OMAHA, Neb. (KMTV) — A number of people in downtown Omaha are speaking out after chronic break-ins and damage to their apartment building.
People living at the Central Park Tower say those experiencing homelessness are finding ways into the building, taking over common areas and leaving behind drugs and debris.
It's not just the residents raising concerns — it's also neighboring businesses that have experienced the same thing.
Video captures what many residents of the Central Park Tower are calling a vagrant break-in.
"We are scared to death because they walk down the hallways, shake our doorknobs trying to get in," said one tenant who chose not to go on camera.
She said the issue is only growing as more homeless individuals find ways into the building.
Pictures show the conditions in the basement and common areas, as well as the aftermath of break-ins.
"They are just all over downstairs. It goes one and then down lower and lower and lower. They are everywhere,” said the tenant.
She’s talking about underground tunnels in the basement that have allowed loiterers to make home in neighboring businesses as well.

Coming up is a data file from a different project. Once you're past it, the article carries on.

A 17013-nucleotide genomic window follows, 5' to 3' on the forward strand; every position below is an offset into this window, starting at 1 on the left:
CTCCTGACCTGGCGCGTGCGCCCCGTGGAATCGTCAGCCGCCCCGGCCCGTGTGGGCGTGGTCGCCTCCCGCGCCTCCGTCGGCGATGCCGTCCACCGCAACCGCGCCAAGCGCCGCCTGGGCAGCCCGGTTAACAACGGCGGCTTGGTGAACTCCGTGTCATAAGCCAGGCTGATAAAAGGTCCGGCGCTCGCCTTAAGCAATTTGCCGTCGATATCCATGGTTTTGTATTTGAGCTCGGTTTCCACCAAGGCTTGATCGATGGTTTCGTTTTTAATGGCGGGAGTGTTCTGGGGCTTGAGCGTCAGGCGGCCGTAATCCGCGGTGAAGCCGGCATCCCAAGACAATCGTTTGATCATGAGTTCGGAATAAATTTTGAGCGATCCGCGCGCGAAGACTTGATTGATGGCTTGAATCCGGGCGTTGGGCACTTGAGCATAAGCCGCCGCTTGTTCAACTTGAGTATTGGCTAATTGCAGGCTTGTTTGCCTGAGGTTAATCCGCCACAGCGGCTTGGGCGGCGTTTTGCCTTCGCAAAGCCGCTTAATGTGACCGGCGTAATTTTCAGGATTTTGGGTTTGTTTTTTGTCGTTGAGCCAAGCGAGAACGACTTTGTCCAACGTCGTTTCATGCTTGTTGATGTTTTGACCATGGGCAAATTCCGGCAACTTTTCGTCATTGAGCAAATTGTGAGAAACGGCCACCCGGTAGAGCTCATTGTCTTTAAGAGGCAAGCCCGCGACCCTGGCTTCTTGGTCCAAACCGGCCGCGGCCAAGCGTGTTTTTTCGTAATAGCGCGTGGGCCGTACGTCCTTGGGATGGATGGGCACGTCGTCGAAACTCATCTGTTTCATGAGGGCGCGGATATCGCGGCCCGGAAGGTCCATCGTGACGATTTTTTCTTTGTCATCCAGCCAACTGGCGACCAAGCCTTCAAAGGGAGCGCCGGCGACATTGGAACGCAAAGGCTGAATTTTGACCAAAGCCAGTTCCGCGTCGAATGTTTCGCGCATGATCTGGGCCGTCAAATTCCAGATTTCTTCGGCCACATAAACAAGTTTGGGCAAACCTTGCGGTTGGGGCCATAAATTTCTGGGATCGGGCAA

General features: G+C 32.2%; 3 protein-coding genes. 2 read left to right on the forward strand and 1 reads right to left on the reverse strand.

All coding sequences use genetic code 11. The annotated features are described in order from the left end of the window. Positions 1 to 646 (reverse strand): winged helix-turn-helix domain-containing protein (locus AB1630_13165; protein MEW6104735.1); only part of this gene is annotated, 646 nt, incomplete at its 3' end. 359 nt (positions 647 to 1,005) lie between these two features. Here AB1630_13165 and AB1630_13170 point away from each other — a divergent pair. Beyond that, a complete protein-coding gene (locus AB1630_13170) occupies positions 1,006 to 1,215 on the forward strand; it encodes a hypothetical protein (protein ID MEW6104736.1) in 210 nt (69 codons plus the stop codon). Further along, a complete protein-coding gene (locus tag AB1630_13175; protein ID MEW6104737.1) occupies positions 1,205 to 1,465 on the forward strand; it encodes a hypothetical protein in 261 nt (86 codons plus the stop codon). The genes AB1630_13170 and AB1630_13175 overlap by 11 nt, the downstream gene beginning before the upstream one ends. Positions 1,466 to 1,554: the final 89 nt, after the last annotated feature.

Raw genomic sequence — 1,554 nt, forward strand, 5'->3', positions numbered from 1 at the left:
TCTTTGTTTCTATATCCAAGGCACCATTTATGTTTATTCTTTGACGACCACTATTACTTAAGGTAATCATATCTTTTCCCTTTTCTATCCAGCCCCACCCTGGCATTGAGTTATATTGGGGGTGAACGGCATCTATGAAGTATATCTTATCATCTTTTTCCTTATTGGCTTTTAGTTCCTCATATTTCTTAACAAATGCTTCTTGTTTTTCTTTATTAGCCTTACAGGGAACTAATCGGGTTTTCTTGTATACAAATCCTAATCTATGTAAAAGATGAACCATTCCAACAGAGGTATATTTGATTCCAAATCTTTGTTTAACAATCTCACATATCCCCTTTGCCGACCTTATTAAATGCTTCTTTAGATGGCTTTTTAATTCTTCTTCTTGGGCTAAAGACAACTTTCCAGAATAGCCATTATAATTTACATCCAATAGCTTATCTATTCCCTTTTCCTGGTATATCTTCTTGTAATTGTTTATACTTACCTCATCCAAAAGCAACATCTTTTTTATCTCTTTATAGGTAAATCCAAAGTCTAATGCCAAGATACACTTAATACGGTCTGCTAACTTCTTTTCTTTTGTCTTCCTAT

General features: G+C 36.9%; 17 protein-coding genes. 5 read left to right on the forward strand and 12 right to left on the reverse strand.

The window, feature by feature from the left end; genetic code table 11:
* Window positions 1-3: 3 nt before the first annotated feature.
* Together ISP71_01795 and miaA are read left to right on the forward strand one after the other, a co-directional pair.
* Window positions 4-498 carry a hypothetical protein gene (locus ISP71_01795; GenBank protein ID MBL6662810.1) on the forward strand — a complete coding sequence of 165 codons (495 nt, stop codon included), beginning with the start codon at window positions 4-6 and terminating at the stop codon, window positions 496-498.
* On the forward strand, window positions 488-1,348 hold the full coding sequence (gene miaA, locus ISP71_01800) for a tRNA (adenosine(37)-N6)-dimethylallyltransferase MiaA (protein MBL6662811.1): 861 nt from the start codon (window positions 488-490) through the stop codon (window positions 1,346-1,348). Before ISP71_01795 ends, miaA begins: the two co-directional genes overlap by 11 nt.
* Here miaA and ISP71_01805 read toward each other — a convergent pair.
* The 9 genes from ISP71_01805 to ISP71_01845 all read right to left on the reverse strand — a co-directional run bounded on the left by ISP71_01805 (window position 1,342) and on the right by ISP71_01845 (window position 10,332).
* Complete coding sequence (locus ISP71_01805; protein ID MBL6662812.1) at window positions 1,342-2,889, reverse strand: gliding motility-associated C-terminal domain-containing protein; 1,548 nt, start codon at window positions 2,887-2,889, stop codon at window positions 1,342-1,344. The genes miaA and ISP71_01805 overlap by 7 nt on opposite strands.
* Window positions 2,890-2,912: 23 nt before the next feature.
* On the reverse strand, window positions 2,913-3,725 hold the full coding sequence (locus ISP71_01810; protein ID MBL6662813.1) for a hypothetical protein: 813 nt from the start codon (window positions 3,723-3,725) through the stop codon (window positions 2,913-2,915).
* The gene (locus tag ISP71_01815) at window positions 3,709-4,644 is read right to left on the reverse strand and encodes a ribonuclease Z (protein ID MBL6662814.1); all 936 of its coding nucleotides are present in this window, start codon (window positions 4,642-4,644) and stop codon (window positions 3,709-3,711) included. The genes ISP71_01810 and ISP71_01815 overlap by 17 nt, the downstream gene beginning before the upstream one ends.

"I can't stress enough that it's not safe," said Theresa McKinney, who cut hair next door in the past.
McKinney would often show up to work with people sleeping on the floor and items stolen off the shelves.
"It was fearful to go to the bathroom sometimes so we did have mace with us most of the time. Sometimes it would be scary where would call the office and say ‘hey, somebody is back there and you need to come chase them out’," said McKinney.
McKinney has since moved onto another location, but Anthony Kellogg has filled her space and he is also trying to mitigate the issue.
"We are connected to the apartments right there so we do have people in the back. We had to put up a gate in the back to stop people from using our bathroom or even coming into our business," said Kellogg.
Tenants said they have made complaints about the lack of security, adding they are tired of feeling unsafe in the building they call home.
"They'll just yank on that door and it's supposed to be a secure door. They'll just yank on it and get in. Or following other people in and the people aren’t stopping them. We got so many disabled in here that you couldn't fight them off if you had to no way," said Kellogg.
KMTV reached out to Seldin Company, which manages the Central Park Tower.
They acknowledged the issue, adding homeless individuals are entering Central Park Tower when the office is closed and that this is occurring primarily from the handicap door staying open long enough behind residents coming in for others to enter.
They said they have continued routine security patrols and are looking at replacing doors to the property.